Sanjay Katkar, MD and CTO at Quick Heal Antivirus and Manish Agarwal, CEO of Nazara Technologies talk about the Business of Giants – winning the profitability and growth war at TechSparks.
Even as the first day of the ninth edition of TechSparks 2018 progressed towards lunchtime, those hungry to know how to crack the elusive profitability-growth balance were not left high and dry. At the session ‘Business of Giants- Winning the Profitability and Growth War’, Sanjay Katkar, Managing Director and Chief Technology Officer, Quick Heal Antivirus and Manish Agarwal, CEO, Nazara Technologies let the audience in on how rewarding persistence and discipline prove to be in the long run.
Both the leaders took the path of struggle to success. While the session revolved around initial public offerings (IPOs), other topics – how a growth mindset is different from a profit-making one, how growth and profitability should be seen in times of volatility in the market, when is a good time to become an IPO, whether to focus on growth spending all your profits or pocket them, and why there is a need to go for IPO were the other key topics discussed.
When a growing private company or corporation wants to expand, it raises investments from public offering (IPO). Once a company files for IPO, it can exit its earlier investors.
With Quick Heal, Sanjay explained that they did not open its stock for public when markets crashed in 2013, a move that saved them from failure. It instead did it in 2016. He noted that the company’s plan was to grow organically and to that end it wanted to exit its past investor. Their focus was not just on raising money and Quick Heal kept re-inventing its products.
Mobile games company Nazara, serving emerging markets such as India, the Middle East, Africa, Southeast Asia and Latin America, became the first online gaming company to file for an IPO this year. Its downloads increased from 42 million in 2016 to 44.5 million in September 2017. Investments helped the company reach Tier I and II cities using virtual reality lounges, and the company was able expand in the interactive entertainment market.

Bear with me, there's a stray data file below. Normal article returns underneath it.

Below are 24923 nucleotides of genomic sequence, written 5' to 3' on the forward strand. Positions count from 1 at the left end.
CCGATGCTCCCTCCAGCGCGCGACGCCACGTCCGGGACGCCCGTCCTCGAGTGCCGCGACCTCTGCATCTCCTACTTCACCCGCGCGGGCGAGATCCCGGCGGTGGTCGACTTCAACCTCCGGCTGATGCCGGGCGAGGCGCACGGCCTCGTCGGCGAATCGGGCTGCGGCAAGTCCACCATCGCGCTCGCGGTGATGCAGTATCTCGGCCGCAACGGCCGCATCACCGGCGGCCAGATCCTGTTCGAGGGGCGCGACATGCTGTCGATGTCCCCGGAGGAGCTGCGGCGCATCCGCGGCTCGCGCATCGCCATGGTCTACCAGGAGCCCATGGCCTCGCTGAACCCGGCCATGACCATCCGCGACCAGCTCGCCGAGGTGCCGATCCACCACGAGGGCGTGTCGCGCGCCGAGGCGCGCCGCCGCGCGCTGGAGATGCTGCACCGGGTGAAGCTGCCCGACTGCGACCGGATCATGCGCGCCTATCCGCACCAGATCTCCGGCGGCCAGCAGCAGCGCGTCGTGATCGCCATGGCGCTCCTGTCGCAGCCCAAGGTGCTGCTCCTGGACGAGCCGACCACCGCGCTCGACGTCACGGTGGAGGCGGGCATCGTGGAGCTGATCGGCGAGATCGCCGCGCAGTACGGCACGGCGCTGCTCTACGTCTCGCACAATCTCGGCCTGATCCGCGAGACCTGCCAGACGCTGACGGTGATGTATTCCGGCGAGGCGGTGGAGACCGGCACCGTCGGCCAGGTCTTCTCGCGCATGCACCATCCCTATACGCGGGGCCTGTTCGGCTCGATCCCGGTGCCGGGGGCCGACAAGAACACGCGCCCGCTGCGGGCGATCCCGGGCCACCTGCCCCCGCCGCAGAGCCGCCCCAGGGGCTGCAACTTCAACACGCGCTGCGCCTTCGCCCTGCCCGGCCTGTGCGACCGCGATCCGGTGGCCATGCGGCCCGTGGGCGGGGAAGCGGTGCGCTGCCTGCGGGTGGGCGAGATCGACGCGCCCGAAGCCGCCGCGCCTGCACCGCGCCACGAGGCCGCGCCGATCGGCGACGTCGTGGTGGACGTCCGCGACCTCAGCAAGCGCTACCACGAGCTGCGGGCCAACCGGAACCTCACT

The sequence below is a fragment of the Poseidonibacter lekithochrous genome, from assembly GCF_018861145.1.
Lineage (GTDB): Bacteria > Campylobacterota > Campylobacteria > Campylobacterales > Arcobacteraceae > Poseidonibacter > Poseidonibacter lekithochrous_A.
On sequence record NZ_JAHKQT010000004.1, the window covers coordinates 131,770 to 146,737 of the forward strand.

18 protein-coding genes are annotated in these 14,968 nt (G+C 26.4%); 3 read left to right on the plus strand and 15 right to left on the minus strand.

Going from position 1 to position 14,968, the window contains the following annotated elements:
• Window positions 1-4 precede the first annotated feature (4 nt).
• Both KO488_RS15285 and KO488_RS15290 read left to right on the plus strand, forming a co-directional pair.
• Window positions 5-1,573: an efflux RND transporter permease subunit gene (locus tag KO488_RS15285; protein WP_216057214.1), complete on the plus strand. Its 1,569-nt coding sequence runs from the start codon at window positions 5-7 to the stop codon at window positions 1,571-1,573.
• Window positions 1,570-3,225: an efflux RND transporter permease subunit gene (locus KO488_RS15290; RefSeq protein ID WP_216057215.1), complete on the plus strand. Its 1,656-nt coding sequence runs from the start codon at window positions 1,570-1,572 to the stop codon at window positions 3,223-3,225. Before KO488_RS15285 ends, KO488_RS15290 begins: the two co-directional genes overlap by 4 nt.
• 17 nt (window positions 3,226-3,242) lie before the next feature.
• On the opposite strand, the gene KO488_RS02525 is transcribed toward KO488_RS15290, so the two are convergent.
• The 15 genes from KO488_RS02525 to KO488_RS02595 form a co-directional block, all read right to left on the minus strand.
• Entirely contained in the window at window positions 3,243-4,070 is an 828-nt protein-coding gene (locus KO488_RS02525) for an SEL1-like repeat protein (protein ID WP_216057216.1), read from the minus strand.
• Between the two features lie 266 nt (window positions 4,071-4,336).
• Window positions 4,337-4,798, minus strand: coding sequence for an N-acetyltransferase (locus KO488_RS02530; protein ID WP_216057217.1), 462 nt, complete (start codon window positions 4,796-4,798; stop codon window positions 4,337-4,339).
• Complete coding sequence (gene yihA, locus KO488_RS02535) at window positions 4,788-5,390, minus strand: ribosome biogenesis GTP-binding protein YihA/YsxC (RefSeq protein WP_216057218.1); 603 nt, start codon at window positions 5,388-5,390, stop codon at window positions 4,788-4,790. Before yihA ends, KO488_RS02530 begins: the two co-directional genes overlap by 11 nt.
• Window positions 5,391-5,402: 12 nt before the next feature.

Focus on margins
With the recent Sensex crash and volatility, what does a company have to keep in mind when it seeks an IPO? Sanjay advised young entrepreneurs to focus on growing by protecting their margins.
“Investors look at how you are trying to maintain your profitability. Although growth has some risk involved, if you do have money from investors, it is a good strategy to follow,” he added.
Manish, however, brought a different perspective about the impact of markets. “Ups and downs of markets are not truly indicative of your company. Just focus on the basic key metrics and growth will follow,” he said.
As more and more companies file for IPOs, the options to explore are expanding. “The gaming market in India has a huge opportunity for growth. But do not try to achieve rocket growth just in a year of launch. Consistency is the key factor,” Manish said, adding that concentrating on unit economics, and making concerted efforts to understand customer needs will help in the company’s growth.
Spend profits on growth or pocket them?
On how to manage profits, Sanjay said, “If a product or service is creative enough and drives innovation, then growth needs to be focussed on first and not an IPO. Once you have established your product, your consumers are satisfied, and then you can pocket profits. That’s what we did.”
There is room for both growth and profit. “Once a business is in its gestation period, backed by investors, it can then work on market shares and strengthening its product KPIs. That’s how successful companies run,” Manish said.
Sanjay said, “If a product or service is creative enough and drives more of innovation, then growth needs to be focused first and not going public.”
Sustainability is key
Both the panelists agreed that business models need to be sustainable.
“You just need to keep re-inventing. Do not stick to one product. Once you have the investors on your side, the company will generate revenue and later profits. A time will come when the company can exit the investors and file for an IPO,” Sanjay said.
Filling for an IPO becomes the right path to pursue when your product does not involve a lot of innovation. This is because investors are more focussed on quarterly growth. But for a creative product, that goes through a number of trials, nothing changes in a quarter. Such a product needs at least 12 months for a good response. Sanjay shared his personal experience on how difficult it was to convince Indian investors that the product will take time to create profits and stabilise.
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